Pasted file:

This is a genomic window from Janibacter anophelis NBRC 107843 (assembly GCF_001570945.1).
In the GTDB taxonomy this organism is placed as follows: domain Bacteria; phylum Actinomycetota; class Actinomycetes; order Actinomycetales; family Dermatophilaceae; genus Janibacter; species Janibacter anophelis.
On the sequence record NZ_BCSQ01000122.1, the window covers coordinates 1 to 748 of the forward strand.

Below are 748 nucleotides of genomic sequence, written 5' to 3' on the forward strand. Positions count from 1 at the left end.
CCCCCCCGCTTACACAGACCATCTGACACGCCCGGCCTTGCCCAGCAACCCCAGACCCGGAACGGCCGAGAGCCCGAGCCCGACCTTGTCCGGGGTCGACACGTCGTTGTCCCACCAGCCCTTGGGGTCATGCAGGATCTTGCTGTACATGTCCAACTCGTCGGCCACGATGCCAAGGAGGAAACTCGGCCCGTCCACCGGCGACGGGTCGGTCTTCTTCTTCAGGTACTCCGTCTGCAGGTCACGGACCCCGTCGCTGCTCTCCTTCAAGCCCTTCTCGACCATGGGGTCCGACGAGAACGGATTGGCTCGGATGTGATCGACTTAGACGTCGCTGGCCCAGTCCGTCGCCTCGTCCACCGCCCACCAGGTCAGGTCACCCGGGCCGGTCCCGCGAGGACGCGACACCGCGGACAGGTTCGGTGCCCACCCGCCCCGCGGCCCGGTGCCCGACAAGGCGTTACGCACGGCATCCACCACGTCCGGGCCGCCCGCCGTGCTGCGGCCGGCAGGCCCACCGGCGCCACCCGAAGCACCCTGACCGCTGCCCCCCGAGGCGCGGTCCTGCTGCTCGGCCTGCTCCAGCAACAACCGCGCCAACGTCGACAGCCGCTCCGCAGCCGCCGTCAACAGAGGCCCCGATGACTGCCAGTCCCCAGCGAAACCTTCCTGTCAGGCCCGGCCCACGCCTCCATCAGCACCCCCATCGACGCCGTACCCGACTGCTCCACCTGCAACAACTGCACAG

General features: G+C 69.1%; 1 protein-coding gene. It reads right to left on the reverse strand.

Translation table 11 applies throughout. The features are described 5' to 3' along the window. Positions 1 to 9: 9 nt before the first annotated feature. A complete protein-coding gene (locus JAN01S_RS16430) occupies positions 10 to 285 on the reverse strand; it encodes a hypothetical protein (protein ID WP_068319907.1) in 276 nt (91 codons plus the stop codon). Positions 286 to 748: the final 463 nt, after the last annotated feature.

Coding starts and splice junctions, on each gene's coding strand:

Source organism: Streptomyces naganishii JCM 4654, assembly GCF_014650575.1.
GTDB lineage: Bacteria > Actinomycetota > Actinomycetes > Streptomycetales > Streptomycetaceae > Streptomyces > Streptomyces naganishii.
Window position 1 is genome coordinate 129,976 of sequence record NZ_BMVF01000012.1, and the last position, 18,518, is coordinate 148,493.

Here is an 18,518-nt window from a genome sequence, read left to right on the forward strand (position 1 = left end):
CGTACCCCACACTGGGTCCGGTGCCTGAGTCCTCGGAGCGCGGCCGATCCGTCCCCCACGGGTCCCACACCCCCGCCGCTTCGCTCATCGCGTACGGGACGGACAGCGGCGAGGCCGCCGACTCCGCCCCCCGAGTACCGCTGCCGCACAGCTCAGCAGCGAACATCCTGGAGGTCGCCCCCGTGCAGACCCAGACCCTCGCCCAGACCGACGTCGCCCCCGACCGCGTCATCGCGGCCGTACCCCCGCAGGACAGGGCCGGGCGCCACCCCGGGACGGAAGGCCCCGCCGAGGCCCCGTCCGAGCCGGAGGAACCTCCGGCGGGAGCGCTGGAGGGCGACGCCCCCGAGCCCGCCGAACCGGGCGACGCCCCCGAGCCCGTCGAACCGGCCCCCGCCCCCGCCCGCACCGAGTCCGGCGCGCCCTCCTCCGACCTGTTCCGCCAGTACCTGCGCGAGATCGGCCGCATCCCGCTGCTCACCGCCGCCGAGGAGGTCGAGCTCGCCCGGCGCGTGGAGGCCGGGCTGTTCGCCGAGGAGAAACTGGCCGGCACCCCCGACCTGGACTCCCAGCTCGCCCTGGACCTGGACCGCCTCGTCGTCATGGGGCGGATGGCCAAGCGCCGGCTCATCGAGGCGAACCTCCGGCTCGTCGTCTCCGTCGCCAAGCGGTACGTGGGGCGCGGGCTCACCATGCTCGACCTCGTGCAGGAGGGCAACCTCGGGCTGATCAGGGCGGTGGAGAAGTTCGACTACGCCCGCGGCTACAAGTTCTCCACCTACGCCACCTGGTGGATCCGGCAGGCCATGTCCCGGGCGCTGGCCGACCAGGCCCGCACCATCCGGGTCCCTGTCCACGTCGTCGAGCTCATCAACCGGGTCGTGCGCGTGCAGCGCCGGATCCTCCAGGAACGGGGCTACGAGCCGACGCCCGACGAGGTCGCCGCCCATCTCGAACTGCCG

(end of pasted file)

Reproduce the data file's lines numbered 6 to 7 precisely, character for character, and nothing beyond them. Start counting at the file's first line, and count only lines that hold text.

General features: G+C 69.1%; 1 protein-coding gene. It reads right to left on the reverse strand.

Translation table 11 applies throughout. The features are described 5' to 3' along the window. Positions 1 to 9: 9 nt before the first annotated feature. A complete protein-coding gene (locus JAN01S_RS16430) occupies positions 10 to 285 on the reverse strand; it encodes a hypothetical protein (protein ID WP_068319907.1) in 276 nt (91 codons plus the stop codon). Positions 286 to 748: the final 463 nt, after the last annotated feature.